Exercise Helps Cancer Patients Deal with Side Effects of Treatment

Exercise Helps Cancer Patients Deal with Side Effects of Treatment

A diagnosis of cancer is certainly a life-altering event. Dealing with cancer and the side effects from aggressive therapies used to treat it is never easy, but with a positive outlook and support from family and friends it becomes a little more bearable to cope with. It may come as a surprise to some, but another effective way to help deal with side effects is to exercise.

In the past, people being treated for a chronic illness were often told to rest and reduce their physical activity; however, too much rest can lead to loss of body function, muscle weakness, and reduced range of motion. Exercising may be the last thing on the mind of someone who is dealing with cancer, but according to the Oncology Nursing Society, research has found that exercise has proven to be an effective management tool for dealing with side effects from cancer treatment.

Side effects from cancer treatment include weakness, fatigue, nausea, pain and depression, often resulting in a decline in the quality of life for patients. Exercise can improve the quality of life for patients and also improve how well they function physically.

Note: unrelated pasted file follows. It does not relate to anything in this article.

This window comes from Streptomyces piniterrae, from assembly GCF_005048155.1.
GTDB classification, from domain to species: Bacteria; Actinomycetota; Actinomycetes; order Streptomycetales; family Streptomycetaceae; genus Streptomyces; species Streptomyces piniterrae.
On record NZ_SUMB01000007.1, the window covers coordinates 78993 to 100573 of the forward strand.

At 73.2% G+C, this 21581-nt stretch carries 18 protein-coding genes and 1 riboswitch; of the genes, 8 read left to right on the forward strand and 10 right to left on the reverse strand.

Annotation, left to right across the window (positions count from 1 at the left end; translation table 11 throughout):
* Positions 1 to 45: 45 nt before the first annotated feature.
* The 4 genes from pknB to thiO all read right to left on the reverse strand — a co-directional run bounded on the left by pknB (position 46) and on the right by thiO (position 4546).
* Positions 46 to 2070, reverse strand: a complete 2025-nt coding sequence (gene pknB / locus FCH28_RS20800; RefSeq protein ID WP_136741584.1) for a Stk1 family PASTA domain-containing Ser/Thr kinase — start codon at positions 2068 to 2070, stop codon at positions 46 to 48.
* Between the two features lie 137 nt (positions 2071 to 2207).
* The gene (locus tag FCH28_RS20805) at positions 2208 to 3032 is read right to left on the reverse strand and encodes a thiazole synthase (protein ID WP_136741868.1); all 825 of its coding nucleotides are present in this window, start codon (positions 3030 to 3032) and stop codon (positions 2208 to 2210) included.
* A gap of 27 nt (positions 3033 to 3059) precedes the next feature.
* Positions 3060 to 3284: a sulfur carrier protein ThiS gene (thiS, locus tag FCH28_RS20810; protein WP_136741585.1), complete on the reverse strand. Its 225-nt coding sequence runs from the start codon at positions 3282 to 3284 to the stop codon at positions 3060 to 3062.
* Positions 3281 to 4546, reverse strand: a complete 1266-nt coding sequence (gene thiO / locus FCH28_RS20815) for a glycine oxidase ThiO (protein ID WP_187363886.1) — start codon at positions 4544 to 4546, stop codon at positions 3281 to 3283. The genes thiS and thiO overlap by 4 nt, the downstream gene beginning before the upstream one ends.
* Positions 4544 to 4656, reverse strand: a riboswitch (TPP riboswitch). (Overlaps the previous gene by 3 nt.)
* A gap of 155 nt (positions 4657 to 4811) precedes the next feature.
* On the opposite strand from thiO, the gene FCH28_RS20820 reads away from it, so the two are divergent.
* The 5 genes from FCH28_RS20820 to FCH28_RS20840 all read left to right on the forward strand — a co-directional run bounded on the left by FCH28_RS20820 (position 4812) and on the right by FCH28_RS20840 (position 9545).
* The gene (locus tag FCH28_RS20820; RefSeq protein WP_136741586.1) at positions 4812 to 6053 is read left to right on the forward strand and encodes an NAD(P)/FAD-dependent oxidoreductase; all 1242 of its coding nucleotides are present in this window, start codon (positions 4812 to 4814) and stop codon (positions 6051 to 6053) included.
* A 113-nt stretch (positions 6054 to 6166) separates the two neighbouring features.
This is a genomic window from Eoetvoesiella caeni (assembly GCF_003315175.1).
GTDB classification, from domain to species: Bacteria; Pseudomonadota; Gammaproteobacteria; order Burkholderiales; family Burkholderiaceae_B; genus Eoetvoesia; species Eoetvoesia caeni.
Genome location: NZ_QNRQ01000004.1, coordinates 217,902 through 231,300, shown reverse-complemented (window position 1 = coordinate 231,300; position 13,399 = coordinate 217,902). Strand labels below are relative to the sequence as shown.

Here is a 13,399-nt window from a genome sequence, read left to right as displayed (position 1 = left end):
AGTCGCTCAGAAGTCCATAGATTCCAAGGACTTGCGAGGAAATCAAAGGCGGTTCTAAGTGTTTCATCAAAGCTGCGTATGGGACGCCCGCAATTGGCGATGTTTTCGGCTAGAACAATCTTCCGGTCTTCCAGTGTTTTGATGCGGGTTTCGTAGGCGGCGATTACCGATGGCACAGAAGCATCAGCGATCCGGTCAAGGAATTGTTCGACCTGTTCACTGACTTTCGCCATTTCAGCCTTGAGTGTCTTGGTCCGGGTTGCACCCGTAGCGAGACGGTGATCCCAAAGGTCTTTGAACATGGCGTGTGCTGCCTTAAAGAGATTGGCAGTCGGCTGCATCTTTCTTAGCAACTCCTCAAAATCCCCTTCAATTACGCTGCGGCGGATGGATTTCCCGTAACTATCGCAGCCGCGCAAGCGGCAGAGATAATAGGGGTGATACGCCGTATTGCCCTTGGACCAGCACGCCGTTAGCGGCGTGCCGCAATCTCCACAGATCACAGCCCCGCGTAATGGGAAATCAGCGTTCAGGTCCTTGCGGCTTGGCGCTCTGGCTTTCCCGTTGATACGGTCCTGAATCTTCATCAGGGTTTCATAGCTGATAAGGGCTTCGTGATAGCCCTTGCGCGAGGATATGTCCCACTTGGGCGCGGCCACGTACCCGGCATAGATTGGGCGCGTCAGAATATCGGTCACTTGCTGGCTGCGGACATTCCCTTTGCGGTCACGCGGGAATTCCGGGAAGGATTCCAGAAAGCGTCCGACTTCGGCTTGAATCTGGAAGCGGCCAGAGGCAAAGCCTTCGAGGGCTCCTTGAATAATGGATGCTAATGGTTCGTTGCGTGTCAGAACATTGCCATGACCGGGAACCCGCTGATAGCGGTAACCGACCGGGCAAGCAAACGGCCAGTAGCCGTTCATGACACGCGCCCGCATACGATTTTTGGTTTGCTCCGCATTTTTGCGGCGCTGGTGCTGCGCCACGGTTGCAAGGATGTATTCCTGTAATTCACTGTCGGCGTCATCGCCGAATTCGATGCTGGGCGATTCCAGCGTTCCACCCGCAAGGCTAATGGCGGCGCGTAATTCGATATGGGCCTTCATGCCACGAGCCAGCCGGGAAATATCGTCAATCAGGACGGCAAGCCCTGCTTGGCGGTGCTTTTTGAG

As awareness advocate Melanie Bowen states in the Mesothelioma Cancer Alliance Blog post on exercises for cancer patients, staying active while going through treatment can be a tremendous challenge. I recommend patients have a health care provider guide them through an exercise program to meet their interests and needs.

Melanie suggests a low-impact summer exercise program for cancer patients, which include the following fitness activities:

Walking: Start with 10 minutes a day and work your way up from there. Walk outside to enjoy the fresh air and scenery. I recommend a walk along the beach. The ocean can give you a feeling of relaxation and tranquility. If you are not able to get to the beach, a stroll in the park is also a nice idea.

Swimming: This is a great way to tone all your major muscle groups and strengthen your heart. Go swimming in an outdoor pool or join a health club.

Dancing: Dancing is a great form of aerobic exercise. Melanie recommends line dancing, zumba or dancing in your living room.

Lifting light weights: A personal trainer can work with you on how much weight you should be lifting, depending on you are capable of. Before you pick up any weights, seek advice from your health care provider.

Yoga: This will get you stretching, moving and feeling good. I recommend looking for a beginner’s yoga class in your area. You can also do yoga right at home with an instructional video.

The key is to start out slowly. You can build up your strength and endurance a little bit at a time. Doing too much too soon is never a good thing. Also, be sure to keep hydrated by drinking plenty of water, especially if you are outside in the heat or doing an activity causing you to sweat.  If you are in any severe pain while exercising, stop the activity and contact your health care provider immediately.